Online access to archived pages on the Internet Archive uncertain for researchers
This is one of a series of articles and videos on the June 2017 conference “Is no local news bad news? Local journalism and its future” hosted by the Ryerson Journalism Research Centre. Watch the full conference panel below. To read more about the conference and local news, visit: localnews.journalism.ryerson.ca.
By JASMINE BALA
The disappearance of archived pages from the Internet Archive poses a threat to research and the preservation of news as the first draft of history, researchers heard recently during a Ryerson University conference on the state of local news.
The Internet Archive is a non-profit digital library with collections of books, movies, music and archived web pages from across the world. Its most popular feature is the Wayback Machine, which allows researchers to save webpages and search through their database of archived pages. Some pages that may have been previously accessible, however, have disappeared.
“If you are a site owner and you ask for something not to be displayed in the Wayback Machine that has been captured via automatic global scale crawling, then it will not be accessible,” Internet Archive’s web archiving director Jefferson Bailey said during a June 3 panel presentation hosted by the Ryerson School of Journalism.
Under copyright laws, he said, the Internet Archive team is legally required to make these pages unavailable to users upon the request of the page owner.
The two-day conference brought together about 100 journalists, educators and scholars. Bailey was featured on a panel organized by the News Measures Research Project, a major research initiative led by Duke University’s Philip Napoli. The project’s goal is to identify the factors that play a role in determining the health of local journalism in different communities.
Carrie Buchanan, a journalism professor from John Carroll University in Ohio who attended the panel, said she has discovered that archived pages she was counting on as part of her research on three hyperlocal news sources in Cleveland, Ohio have vanished from the Wayback Machine.
Buchanan noted, for example, that archived pages published by the Cleveland Heights Patch prior to 2014 have now disappeared.
In the case of Canada, the ability of site owners to remove archived pages presents problems on a larger scale with companies like Postmedia, she added.
“Somebody might attempt to take all of the old versions of Postmedia out of the Internet Archive…I think it’s a significant issue,” she said. “If this stuff is a public trust, maybe there needs to be some kind of movement to keep news in the public domain even though it’s privately owned.”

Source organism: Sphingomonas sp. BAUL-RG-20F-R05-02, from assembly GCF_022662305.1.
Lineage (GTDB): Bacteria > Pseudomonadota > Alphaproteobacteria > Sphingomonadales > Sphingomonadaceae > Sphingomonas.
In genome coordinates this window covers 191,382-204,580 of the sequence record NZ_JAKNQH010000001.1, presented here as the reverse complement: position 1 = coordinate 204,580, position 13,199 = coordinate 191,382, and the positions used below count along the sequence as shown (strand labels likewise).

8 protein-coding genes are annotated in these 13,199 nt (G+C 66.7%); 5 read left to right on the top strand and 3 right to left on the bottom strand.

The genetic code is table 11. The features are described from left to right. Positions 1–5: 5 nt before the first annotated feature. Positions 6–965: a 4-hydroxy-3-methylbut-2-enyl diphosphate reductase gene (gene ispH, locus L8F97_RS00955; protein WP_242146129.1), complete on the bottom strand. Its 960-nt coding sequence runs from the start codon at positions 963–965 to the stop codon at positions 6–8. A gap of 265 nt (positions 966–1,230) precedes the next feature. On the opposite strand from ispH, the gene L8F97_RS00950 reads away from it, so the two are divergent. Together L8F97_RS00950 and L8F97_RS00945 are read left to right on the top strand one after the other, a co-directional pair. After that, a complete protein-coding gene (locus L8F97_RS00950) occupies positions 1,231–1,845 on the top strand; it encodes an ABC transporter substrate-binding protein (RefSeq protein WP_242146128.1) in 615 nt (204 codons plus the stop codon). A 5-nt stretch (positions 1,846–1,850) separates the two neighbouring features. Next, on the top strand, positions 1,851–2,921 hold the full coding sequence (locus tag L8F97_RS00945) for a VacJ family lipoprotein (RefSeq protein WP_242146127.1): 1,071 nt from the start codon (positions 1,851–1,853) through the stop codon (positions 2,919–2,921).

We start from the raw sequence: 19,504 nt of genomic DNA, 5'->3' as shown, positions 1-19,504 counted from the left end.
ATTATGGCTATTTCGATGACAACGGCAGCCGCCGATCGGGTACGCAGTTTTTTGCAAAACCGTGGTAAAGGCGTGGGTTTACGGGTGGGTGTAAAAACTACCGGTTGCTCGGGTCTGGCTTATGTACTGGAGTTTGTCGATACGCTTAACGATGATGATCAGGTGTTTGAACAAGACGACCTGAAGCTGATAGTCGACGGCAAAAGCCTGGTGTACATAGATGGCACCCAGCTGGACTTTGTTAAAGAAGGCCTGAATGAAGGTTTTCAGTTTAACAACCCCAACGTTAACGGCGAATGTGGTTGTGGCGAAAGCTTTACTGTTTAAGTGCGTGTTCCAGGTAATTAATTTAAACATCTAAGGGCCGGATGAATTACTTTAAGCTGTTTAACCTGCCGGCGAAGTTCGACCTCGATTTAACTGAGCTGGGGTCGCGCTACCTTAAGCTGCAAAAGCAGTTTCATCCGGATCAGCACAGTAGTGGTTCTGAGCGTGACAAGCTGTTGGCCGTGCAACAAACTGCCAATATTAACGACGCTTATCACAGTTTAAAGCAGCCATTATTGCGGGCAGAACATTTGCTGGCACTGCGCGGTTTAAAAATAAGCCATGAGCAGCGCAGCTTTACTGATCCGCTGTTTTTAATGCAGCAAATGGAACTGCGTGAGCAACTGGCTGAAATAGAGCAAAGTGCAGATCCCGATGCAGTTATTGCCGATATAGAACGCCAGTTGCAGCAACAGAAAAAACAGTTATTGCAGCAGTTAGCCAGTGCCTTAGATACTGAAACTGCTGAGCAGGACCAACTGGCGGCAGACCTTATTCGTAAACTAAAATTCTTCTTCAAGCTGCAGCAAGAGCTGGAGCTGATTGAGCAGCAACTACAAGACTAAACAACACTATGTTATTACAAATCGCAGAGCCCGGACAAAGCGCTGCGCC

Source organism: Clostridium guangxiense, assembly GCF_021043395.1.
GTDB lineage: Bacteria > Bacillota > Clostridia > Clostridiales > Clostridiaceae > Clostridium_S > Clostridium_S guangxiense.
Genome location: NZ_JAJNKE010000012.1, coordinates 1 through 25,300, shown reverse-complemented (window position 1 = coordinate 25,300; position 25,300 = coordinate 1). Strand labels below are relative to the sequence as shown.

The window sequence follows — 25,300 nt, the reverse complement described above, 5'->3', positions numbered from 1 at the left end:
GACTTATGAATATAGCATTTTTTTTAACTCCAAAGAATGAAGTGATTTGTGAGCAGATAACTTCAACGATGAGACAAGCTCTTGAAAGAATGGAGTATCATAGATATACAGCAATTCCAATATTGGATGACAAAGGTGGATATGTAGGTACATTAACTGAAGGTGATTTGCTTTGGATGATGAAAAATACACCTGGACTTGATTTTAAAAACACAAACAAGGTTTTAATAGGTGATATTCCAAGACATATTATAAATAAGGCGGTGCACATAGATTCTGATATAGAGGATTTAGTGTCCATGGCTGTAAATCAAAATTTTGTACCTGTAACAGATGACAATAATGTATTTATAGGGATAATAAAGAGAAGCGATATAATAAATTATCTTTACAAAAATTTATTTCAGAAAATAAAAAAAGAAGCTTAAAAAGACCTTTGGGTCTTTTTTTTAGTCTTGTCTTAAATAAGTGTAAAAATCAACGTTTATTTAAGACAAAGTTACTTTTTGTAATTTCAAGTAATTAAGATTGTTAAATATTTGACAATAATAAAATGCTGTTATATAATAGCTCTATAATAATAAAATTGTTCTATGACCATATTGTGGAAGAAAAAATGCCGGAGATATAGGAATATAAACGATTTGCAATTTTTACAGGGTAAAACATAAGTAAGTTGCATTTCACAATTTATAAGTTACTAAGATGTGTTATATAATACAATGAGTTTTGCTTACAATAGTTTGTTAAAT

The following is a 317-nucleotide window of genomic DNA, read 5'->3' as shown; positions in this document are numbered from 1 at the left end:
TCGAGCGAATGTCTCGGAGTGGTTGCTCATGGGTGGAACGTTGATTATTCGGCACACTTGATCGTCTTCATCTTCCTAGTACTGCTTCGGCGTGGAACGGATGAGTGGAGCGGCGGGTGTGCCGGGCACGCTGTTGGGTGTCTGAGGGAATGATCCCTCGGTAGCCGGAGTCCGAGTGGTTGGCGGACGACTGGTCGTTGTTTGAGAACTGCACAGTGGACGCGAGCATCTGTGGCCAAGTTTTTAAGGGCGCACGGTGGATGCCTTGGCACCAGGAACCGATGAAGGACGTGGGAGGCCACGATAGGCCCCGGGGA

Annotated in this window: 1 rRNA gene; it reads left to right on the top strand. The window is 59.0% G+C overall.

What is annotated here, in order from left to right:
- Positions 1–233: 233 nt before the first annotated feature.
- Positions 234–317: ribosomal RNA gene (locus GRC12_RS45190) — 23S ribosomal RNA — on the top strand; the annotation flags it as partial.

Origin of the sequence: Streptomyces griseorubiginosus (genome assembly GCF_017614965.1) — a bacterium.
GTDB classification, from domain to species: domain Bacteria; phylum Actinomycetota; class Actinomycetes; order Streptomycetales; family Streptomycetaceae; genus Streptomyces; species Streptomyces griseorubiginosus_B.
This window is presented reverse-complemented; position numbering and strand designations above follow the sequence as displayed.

“It’s really not good when you think about how much of Canada’s history is in those old newspapers,” she said in an interview during the conference.
“Maybe all of that public material that was previously in the public domain could be removed, even from the Internet Archive. And that really scares me.”
Buchanan suggested that a transfer of ownership might be the reason for the disappearance of the Cleveland Heights Patch pages: AOL sold Patch to Hale Global at the beginning of 2014.
“If I were the new owners, I might not want people to see how good it used to be,” she said, noting she thinks the quality of journalism from Patch has declined. “I might not want people to know that there was very detailed local coverage by quite a few different reporters.”
Buchanan said she relies “extensively” on the Internet Archive and even though there are some challenges in using the Wayback Machine, “this is one of the great resources that we have for research into what’s happening to journalism.”
Research projects like the News Measures Research Project use the Internet Archive to curate archived pages and generate research datasets. After creating and testing a methodology that looks at the number of news outlets in each community and the quantity and quality of stories being produced, Napoli, the principal investigator of the project, said they are now examining local news across 100 random communities in the United States.
Two members of Napoli’s team, Rutgers University’s Matthew Weber and Kathleen McCollough, joined him on the panel to present their latest research. They have identified all of the online webpages for media outlets in those municipalities and with the help of the Internet Archive, have created a week’s sample of content to analyze.
Bailey said that research like this is a “great example of research intent” pairing with “preservation intent.”
This project alone, Bailey said, involves gathering content from 663 local news sites. Altogether that amounts to more than two terabytes of data and 19 million documents. Documents in this case, he added, means URLs.
While the rest of Napoli’s team have been analyzing the news content, Weber has been working on the network data by mapping hyperlink connections between sites.
“There are some really cool things you can do with the archive, in addition to just being able to utilize it to map connections that exist between websites,” he said. “It gives us this really unique snapshot of what content is and was on news media websites and related websites over time.”
Napoli says he hopes to have the analysis of the 100 communities completed and characteristics of an unhealthy local news ecosystem identified by the end of the year.